Believe it or not, the current business and employment landscape is not like it was 50 years ago. Fewer people work for big industrial corporations. There are now more small businesses and more self-employment. The main entry point for many of those starting out in particular industries is through internships or apprenticeships.
Those that still work for large corporations often work on zero-hours contracts. These contracts can be used to allow an employee to work flexibly, or can act as a way for a company to only employ a worker at a time which suits the company, with the worker having to be available perpetually to wait for the call. Essentially zero-hours contracts push the company’s risk onto the employee; like self-employment, unpaid internships and setting up a small business, zero-hours contracts are a risky form of employment which is often only undertaken by those who have enough cash to offset the risk, or are incredibly desperate.
While some may not consider the above situation to be a problem – the natural results of a functioning market – others find the idea of people taking work out of desperation wrong. If we accept that sitting (and getting ever poorer) at home waiting for a company to call is less than desirable, there are several ways we can think about overcoming this conundrum. First, we could look to ban it all. Zero-hours contracts, internships, all to go. But zero-hours contracts can be very useful for those who prefer flexible work. Equally, internships can be a great stepping stone onto the career ladder, but only for those who have the money to sustain themselves while undertaking them.
What if, therefore, rather than banning all of these employment patterns we instead decide to give those people who either feel they cannot undertake them or take them only because they are desperate (and live an impoverished existence) what they need: the means to sustain themselves. If everyone was provided with a Citizen’s Income – a regular, unconditional cash sum of money supplied to every UK citizen which is large enough for them to live on – then applying for an internship, signing a zero-hours contract or starting a business no longer feels like such a risky venture after all.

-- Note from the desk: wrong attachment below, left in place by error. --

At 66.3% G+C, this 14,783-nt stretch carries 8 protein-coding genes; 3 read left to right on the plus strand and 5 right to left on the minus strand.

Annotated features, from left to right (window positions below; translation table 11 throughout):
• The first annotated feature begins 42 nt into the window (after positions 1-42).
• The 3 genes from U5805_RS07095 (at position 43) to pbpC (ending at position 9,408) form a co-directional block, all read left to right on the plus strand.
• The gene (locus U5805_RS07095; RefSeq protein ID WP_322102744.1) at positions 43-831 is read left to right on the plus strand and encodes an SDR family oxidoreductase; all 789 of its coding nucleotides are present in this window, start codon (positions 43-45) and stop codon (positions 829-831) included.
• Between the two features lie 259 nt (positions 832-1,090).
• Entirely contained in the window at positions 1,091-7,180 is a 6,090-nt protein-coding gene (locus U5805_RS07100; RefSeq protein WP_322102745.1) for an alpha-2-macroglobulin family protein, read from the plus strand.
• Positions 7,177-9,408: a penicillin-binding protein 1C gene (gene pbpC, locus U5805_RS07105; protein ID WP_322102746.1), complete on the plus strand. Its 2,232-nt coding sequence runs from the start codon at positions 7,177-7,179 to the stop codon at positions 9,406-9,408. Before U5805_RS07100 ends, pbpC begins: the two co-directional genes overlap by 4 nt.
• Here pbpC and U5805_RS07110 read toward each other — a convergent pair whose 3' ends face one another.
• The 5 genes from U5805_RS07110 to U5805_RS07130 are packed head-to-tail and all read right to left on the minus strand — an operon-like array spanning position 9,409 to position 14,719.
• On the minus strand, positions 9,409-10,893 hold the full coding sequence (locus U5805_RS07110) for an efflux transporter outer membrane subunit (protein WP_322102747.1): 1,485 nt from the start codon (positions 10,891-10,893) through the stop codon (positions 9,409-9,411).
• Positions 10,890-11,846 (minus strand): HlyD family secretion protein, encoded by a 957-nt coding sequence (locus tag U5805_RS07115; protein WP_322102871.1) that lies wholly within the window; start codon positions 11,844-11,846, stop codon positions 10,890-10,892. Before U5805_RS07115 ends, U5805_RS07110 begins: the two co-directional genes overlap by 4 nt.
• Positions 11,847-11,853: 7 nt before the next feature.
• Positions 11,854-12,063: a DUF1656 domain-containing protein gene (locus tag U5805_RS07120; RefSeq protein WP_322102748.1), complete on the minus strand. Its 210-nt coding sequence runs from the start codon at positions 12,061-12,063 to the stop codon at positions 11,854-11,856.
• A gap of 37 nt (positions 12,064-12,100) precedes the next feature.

Indeed, because you would have enough money to live on already, with a Citizen’s Income you should never feel the need to take a job just because you need to sustain yourself or your family. This does not mean that people would just give up on the career ladder altogether – if you want a nice house, a nice car and all the trappings of such a lifestyle you will still need to advance your career as is the case now. But theoretically you would no longer have to feel stuck in a job which you hate: if you’re an accountant but have always dreamed of being a chef, it would currently be very difficult to drop your current position to pursue the latter; with a Citizen’s Income you could sustain yourself while learning the necessary skills and without worrying that your family might fall into poverty if things don’t work out. A satisfying solution.
In addition, if the Citizen’s Income were introduced we could see the flourishing of the voluntary sector. With an unconditional income in their pockets more people may be more disposed to work part-time, using the remainder of their time to contribute back to their community through volunteering with charities or other schemes. With the Citizen’s Income people would be able to follow their heart, choosing the charities which best suits their beliefs and preoccupations. The Citizen’s Income could even be the means of rekindling Prime Minister David Cameron’s abandoned “Big Society” idea. Fancy that.